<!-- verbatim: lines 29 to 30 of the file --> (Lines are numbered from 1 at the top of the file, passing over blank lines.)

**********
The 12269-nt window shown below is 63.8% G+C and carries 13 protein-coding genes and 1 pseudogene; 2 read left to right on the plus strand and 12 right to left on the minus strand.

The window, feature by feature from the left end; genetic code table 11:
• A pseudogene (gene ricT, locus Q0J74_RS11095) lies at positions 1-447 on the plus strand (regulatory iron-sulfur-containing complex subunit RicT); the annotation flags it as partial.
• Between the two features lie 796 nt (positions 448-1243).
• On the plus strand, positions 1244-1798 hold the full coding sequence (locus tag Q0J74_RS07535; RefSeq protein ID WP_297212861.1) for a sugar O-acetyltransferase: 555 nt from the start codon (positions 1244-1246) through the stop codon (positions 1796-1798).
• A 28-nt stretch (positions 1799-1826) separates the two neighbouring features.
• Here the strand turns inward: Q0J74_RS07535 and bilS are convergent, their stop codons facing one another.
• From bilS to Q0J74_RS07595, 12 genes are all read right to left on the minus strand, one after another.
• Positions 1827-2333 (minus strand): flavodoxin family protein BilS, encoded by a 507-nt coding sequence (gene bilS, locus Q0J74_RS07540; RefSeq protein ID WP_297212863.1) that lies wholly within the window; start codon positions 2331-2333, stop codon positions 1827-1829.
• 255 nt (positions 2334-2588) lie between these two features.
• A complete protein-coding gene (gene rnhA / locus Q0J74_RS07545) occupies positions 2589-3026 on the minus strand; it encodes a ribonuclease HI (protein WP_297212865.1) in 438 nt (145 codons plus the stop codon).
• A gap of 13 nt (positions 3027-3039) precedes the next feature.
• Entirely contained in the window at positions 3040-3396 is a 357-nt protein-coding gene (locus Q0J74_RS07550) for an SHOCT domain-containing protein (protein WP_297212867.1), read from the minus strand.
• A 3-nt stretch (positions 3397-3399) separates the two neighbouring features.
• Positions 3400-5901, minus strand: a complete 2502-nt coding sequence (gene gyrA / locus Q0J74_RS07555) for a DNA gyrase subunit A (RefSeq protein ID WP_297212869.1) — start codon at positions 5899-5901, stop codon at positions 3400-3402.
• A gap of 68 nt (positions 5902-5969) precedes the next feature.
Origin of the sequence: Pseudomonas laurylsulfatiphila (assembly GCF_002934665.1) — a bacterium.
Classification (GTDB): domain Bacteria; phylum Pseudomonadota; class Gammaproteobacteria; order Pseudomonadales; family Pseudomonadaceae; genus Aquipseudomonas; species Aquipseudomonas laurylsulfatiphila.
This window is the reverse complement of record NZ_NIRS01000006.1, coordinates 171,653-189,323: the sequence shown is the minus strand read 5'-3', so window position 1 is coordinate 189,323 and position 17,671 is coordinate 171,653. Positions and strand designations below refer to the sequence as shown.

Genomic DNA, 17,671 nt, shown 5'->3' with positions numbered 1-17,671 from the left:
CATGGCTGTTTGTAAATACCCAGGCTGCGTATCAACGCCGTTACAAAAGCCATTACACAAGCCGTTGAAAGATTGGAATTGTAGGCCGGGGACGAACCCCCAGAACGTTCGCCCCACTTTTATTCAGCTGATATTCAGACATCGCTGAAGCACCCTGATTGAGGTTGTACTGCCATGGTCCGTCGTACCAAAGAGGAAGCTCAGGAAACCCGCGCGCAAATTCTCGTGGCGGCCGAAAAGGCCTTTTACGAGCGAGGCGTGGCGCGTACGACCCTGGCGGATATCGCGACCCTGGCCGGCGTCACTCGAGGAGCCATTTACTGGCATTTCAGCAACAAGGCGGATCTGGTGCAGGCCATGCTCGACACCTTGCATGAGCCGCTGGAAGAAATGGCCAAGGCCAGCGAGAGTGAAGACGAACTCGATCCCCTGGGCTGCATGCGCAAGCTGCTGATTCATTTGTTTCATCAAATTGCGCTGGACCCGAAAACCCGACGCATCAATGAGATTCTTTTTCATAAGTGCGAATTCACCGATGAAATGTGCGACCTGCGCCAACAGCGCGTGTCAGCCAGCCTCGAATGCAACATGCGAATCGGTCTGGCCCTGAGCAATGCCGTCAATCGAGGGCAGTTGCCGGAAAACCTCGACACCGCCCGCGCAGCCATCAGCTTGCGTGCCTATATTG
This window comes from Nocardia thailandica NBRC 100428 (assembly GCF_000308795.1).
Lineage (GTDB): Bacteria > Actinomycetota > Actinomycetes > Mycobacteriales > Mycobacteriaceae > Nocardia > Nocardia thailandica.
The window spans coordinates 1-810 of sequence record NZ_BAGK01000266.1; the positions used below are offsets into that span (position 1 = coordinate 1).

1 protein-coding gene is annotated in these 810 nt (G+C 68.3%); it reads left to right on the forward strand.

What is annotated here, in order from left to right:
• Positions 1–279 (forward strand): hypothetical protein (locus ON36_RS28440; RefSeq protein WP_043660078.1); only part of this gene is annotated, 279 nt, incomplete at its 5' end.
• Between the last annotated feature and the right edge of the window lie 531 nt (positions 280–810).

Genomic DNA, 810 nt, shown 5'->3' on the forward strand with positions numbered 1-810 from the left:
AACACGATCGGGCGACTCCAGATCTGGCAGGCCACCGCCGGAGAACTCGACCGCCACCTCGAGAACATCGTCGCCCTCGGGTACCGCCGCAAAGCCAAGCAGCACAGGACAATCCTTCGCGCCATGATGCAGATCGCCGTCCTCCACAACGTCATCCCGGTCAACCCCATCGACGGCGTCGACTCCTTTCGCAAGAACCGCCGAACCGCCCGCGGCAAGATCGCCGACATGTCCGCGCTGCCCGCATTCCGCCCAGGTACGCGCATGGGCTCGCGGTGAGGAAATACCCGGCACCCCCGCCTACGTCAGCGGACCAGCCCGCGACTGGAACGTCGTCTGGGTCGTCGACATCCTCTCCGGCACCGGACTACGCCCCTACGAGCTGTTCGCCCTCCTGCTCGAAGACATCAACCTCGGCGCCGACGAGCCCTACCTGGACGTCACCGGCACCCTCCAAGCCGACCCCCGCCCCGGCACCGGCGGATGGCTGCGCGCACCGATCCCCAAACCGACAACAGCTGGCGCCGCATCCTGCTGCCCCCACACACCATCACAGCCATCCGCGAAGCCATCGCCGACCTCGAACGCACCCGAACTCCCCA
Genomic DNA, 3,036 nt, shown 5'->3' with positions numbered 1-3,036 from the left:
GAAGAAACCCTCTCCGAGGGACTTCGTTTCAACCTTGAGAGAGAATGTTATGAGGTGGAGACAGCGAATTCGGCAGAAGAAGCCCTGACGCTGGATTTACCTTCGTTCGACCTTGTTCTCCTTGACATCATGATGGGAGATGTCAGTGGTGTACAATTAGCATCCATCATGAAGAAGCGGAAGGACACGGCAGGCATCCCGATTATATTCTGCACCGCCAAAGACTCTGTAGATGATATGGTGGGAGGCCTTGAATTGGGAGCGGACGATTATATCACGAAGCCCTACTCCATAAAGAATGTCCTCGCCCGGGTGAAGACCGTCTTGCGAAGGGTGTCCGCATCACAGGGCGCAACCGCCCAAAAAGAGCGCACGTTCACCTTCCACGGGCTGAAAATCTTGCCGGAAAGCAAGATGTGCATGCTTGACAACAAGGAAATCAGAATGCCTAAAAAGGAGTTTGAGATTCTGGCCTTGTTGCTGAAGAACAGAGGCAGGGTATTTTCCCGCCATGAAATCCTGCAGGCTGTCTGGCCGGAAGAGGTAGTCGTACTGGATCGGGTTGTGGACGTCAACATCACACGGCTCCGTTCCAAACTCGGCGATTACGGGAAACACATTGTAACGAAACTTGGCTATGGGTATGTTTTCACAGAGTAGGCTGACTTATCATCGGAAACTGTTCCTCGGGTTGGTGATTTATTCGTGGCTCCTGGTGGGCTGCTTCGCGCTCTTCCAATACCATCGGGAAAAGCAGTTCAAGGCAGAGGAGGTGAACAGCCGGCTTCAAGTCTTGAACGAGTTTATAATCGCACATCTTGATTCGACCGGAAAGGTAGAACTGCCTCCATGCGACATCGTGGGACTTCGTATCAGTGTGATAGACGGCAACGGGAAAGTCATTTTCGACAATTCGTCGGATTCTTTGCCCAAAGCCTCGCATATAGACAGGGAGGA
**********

Genomic DNA, 810 nt, shown 5'->3' on the forward strand with positions numbered 1-810 from the left:
AACACGATCGGGCGACTCCAGATCTGGCAGGCCACCGCCGGAGAACTCGACCGCCACCTCGAGAACATCGTCGCCCTCGGGTACCGCCGCAAAGCCAAGCAGCACAGGACAATCCTTCGCGCCATGATGCAGATCGCCGTCCTCCACAACGTCATCCCGGTCAACCCCATCGACGGCGTCGACTCCTTTCGCAAGAACCGCCGAACCGCCCGCGGCAAGATCGCCGACATGTCCGCGCTGCCCGCATTCCGCCCAGGTACGCGCATGGGCTCGCGGTGAGGAAATACCCGGCACCCCCGCCTACGTCAGCGGACCAGCCCGCGACTGGAACGTCGTCTGGGTCGTCGACATCCTCTCCGGCACCGGACTACGCCCCTACGAGCTGTTCGCCCTCCTGCTCGAAGACATCAACCTCGGCGCCGACGAGCCCTACCTGGACGTCACCGGCACCCTCCAAGCCGACCCCCGCCCCGGCACCGGCGGATGGCTGCGCGCACCGATCCCCAAACCGACAACAGCTGGCGCCGCATCCTGCTGCCCCCACACACCATCACAGCCATCCGCGAAGCCATCGCCGACCTCGAACGCACCCGAACTCCCCA